How an Oil Refinery Plant Works

An oil refinery plant converts crude oil into useful forms such as gasoline, kerosene and diesel. They are usually large industrial plants that handle large amounts of crude oil. The oil is delivered to big tanks through an extensive network of pipes.
Oil is not useful in crude form hence the need to refine it.
It contains millions of molecules that are explosive which need to be separated into useful components. The crude oil is passed through a heating system in order to break it down into vapor. The vapor is then passed into a condensation tower whereby it is converted into fuels such as propane and gasoline. The heavier liquids turn into kerosene and diesel while the residue at the bottom is converted into materials such as wax, grease, lubricating oils as well as asphalt.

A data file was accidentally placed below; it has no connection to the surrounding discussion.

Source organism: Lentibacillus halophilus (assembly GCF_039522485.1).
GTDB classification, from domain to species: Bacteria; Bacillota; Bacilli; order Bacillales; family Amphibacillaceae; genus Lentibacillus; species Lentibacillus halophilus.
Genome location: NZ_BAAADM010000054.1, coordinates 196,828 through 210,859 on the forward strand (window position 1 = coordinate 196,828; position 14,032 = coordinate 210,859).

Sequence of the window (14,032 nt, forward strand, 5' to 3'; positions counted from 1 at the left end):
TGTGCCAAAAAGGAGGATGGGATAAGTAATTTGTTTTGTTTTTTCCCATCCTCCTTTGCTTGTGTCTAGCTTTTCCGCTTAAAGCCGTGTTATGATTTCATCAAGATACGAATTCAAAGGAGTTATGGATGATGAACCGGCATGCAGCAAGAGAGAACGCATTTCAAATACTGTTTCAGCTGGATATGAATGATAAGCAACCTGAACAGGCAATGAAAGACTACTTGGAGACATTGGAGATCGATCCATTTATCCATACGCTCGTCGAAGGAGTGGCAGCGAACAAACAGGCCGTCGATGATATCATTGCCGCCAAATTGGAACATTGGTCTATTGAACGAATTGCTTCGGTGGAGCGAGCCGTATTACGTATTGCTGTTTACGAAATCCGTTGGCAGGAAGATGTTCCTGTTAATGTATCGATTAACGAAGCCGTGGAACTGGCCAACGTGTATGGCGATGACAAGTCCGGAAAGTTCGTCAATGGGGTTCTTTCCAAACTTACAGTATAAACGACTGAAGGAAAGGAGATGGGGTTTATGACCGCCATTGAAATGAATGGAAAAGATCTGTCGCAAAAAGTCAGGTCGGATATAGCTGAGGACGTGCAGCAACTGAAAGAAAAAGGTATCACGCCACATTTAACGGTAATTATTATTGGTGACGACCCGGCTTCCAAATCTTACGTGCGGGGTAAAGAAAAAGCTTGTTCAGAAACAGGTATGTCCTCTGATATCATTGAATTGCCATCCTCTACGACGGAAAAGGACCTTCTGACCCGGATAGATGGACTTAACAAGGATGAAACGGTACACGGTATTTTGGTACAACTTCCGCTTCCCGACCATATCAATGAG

Each liquid is fed to a different chamber where poisonous particles are removed before it can be released for human consumption. The liquid undergoes several processes before it can be declared fit for human consumption. For the heavy liquid at the bottom of the chamber, it is taken to a catalytic chamber where it is converted into additives such as seals, gas and flooring. The lighter materials, on the other hand, are subjected to high pressure for a process known as hydrocarbon cracking.
Oil refinery plants have been blamed for emitting chemicals into the air which are harmful to human health. The emissions also produce an odor that is unpleasant. Therefore, the plants should be built away from human settlement.

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